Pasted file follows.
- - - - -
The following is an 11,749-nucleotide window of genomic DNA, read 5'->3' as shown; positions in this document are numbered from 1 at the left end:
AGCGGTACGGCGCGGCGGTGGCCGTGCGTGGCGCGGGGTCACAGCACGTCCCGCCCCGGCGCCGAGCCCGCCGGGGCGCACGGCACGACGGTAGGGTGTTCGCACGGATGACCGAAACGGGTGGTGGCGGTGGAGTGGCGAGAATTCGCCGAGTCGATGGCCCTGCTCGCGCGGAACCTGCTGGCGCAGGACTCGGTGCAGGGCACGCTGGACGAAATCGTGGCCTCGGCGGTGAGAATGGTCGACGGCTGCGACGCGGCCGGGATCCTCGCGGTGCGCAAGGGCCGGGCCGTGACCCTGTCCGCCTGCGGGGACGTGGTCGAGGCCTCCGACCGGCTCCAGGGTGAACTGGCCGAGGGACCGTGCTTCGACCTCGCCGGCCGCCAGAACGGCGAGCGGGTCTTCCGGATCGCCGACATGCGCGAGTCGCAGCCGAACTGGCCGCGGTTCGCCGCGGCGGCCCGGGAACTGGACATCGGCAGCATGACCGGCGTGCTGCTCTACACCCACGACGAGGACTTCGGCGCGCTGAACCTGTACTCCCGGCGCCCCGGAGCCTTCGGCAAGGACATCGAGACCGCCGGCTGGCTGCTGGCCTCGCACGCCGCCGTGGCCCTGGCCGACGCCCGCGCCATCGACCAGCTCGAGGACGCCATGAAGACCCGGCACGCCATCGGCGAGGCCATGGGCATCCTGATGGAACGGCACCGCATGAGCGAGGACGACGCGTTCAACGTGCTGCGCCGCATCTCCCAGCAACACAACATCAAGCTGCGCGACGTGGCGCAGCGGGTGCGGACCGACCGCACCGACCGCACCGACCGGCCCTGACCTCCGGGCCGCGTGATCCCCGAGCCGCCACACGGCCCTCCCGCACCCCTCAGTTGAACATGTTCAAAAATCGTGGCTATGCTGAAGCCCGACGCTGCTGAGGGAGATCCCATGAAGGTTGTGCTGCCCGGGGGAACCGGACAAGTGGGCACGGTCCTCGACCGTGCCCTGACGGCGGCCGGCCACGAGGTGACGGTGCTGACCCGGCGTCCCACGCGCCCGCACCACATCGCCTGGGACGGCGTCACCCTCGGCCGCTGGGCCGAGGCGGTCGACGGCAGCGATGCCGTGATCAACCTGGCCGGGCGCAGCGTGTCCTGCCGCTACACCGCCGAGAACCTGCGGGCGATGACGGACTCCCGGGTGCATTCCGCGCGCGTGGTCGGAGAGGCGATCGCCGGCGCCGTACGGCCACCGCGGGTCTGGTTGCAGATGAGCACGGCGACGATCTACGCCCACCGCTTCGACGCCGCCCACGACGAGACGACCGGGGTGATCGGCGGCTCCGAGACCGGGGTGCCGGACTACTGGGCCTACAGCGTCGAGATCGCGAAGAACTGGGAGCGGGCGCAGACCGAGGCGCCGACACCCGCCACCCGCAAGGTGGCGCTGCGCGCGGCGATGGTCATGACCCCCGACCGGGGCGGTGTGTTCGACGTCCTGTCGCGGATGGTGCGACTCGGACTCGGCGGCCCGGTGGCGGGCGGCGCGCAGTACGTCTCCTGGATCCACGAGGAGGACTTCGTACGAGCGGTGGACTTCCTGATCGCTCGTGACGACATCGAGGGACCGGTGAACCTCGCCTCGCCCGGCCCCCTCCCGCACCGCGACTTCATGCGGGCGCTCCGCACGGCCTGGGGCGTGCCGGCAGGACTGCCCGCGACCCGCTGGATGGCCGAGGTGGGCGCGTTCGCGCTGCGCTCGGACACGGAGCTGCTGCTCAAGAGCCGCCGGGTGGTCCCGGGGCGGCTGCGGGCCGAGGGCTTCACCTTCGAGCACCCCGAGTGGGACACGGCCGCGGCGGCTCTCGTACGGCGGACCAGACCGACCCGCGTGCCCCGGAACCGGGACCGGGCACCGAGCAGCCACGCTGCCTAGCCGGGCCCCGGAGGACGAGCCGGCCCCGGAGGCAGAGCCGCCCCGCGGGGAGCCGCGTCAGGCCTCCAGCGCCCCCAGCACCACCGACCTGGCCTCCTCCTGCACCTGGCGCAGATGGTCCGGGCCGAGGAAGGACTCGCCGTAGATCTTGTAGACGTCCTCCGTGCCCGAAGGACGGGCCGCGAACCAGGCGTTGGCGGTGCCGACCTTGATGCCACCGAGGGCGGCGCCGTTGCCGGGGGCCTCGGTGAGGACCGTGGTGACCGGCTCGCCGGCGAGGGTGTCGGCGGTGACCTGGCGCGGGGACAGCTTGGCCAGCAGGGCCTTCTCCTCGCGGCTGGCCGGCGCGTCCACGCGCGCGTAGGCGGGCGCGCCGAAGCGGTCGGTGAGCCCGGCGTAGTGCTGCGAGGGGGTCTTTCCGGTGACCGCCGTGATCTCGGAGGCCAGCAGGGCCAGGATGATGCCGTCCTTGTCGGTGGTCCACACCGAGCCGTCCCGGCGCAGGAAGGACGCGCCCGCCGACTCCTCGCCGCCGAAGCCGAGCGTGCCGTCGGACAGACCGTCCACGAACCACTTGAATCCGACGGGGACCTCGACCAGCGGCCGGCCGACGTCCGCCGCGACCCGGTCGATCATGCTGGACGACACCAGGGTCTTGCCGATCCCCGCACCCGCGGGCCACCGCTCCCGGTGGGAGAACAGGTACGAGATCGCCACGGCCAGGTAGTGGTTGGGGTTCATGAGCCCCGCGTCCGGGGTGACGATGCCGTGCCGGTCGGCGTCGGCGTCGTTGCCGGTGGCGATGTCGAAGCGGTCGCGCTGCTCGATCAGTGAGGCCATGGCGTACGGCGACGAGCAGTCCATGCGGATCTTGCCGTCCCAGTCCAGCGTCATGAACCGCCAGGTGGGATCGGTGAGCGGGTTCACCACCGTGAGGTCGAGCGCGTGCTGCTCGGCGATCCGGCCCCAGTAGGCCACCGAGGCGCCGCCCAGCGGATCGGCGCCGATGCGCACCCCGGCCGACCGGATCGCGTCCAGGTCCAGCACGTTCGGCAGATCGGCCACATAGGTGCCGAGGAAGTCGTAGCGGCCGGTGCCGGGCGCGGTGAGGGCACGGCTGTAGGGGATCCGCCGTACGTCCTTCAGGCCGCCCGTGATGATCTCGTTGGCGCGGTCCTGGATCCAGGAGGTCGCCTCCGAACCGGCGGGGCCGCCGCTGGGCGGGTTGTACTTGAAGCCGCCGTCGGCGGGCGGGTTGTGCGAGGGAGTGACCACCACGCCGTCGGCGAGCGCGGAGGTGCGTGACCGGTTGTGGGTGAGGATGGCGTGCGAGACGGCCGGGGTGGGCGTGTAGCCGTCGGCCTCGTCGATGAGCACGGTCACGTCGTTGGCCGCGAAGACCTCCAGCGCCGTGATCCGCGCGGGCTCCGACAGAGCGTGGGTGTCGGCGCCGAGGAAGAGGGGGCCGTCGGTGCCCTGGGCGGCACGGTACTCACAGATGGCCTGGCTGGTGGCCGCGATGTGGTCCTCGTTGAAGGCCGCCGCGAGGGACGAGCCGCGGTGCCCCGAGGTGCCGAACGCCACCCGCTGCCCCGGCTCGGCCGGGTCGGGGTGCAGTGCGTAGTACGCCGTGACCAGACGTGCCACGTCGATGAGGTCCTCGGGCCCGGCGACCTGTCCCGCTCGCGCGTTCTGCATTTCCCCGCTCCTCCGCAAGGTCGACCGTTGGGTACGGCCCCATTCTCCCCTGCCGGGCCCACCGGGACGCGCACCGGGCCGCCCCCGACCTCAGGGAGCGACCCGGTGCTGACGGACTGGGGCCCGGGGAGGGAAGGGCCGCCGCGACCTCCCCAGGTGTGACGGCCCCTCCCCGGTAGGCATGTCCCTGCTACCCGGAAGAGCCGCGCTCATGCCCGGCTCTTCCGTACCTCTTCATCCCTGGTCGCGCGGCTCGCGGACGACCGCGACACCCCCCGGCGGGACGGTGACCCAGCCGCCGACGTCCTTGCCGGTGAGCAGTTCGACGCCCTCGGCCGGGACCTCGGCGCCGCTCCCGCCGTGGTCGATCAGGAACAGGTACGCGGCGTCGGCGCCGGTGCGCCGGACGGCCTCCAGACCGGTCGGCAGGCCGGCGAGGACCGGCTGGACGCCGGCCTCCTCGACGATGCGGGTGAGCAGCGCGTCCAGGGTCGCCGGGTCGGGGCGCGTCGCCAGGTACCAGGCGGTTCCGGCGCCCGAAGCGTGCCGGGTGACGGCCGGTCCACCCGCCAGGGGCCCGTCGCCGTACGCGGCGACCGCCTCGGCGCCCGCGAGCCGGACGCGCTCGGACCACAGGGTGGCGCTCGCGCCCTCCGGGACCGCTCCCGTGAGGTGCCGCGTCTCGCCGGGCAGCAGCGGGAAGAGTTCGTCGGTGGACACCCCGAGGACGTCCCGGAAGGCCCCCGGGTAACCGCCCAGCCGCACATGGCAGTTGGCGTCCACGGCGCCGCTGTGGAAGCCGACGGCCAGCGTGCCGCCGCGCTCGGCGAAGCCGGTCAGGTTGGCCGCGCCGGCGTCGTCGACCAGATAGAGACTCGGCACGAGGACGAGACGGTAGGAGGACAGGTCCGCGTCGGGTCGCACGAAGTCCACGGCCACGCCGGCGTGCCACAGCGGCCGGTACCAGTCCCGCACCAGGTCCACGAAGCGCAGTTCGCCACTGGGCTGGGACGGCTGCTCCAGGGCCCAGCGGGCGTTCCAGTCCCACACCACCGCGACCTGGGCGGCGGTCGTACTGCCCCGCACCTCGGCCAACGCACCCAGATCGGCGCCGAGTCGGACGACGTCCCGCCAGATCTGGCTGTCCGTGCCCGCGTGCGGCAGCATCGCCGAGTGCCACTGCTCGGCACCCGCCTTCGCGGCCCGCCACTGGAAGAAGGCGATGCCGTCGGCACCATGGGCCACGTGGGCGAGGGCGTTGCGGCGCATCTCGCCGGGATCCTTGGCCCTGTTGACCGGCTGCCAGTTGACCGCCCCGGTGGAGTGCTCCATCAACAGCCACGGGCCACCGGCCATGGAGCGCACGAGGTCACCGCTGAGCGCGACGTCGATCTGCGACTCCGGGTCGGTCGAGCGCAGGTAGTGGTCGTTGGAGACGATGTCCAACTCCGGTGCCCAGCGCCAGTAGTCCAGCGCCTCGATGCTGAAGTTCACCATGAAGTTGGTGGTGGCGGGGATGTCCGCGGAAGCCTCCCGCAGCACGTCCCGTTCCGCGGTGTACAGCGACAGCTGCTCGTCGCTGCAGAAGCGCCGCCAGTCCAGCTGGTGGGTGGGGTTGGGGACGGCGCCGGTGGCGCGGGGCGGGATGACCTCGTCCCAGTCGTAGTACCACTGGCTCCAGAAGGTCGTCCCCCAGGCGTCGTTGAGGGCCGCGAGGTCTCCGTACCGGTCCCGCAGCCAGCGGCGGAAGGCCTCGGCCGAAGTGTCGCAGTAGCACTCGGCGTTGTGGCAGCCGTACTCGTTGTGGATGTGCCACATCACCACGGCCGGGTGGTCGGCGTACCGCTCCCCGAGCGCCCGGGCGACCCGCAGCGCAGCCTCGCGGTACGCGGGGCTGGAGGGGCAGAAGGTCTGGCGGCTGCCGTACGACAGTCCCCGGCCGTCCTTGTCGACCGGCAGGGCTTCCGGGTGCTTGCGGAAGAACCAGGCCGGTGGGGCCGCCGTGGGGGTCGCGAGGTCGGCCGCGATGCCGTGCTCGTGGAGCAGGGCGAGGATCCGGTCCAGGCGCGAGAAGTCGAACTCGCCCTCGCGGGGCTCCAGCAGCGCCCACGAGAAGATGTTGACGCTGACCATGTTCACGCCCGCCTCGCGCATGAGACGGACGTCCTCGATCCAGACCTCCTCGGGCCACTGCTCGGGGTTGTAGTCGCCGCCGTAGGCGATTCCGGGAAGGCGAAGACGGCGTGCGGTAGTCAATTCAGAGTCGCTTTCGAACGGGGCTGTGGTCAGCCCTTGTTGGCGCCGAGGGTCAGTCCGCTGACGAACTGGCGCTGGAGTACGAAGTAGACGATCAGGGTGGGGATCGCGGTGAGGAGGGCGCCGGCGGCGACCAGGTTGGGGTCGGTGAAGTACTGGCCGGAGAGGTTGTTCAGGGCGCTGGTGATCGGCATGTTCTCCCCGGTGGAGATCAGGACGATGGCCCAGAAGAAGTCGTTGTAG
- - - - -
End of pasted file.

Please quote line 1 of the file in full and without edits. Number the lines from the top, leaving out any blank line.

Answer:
The following is an 11,749-nucleotide window of genomic DNA, read 5'->3' as shown; positions in this document are numbered from 1 at the left end: